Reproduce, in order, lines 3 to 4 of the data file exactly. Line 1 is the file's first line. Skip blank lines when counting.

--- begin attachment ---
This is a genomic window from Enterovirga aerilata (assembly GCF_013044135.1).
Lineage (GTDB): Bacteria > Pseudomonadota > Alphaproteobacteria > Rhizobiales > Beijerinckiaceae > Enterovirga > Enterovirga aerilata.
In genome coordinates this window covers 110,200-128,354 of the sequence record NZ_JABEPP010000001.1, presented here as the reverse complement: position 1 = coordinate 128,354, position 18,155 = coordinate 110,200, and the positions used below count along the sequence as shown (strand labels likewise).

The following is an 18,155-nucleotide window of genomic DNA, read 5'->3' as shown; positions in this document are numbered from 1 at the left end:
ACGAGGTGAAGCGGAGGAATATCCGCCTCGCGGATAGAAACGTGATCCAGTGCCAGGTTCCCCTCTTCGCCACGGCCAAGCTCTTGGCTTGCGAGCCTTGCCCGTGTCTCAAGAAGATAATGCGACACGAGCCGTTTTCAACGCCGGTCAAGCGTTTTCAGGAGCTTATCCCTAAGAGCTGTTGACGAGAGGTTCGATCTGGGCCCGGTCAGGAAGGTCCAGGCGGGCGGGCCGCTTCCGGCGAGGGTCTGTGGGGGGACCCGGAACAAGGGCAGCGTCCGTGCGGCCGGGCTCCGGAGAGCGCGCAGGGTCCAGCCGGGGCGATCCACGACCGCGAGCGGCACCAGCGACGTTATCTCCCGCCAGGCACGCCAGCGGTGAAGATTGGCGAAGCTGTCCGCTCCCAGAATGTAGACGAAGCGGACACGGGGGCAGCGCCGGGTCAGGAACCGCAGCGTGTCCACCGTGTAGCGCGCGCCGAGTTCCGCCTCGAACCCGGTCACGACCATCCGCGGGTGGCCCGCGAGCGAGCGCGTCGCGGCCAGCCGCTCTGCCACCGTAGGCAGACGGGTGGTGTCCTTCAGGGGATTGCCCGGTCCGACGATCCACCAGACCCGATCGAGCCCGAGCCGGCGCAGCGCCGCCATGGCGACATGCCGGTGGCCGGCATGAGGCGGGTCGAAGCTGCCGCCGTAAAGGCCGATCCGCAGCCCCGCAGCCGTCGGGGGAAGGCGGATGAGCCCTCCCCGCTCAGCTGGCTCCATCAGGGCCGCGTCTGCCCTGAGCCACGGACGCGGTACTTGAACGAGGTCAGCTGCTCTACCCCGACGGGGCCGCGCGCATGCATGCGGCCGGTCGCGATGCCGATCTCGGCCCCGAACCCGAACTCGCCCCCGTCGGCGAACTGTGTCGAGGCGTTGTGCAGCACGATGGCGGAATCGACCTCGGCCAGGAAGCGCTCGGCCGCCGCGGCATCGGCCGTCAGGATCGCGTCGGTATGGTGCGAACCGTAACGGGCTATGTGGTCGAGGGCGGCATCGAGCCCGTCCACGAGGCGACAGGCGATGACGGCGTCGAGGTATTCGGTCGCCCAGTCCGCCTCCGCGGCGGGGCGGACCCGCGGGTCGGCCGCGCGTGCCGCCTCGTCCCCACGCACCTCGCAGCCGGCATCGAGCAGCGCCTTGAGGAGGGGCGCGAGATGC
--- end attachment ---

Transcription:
In genome coordinates this window covers 110,200-128,354 of the sequence record NZ_JABEPP010000001.1, presented here as the reverse complement: position 1 = coordinate 128,354, position 18,155 = coordinate 110,200, and the positions used below count along the sequence as shown (strand labels likewise).

The following is an 18,155-nucleotide window of genomic DNA, read 5'->3' as shown; positions in this document are numbered from 1 at the left end: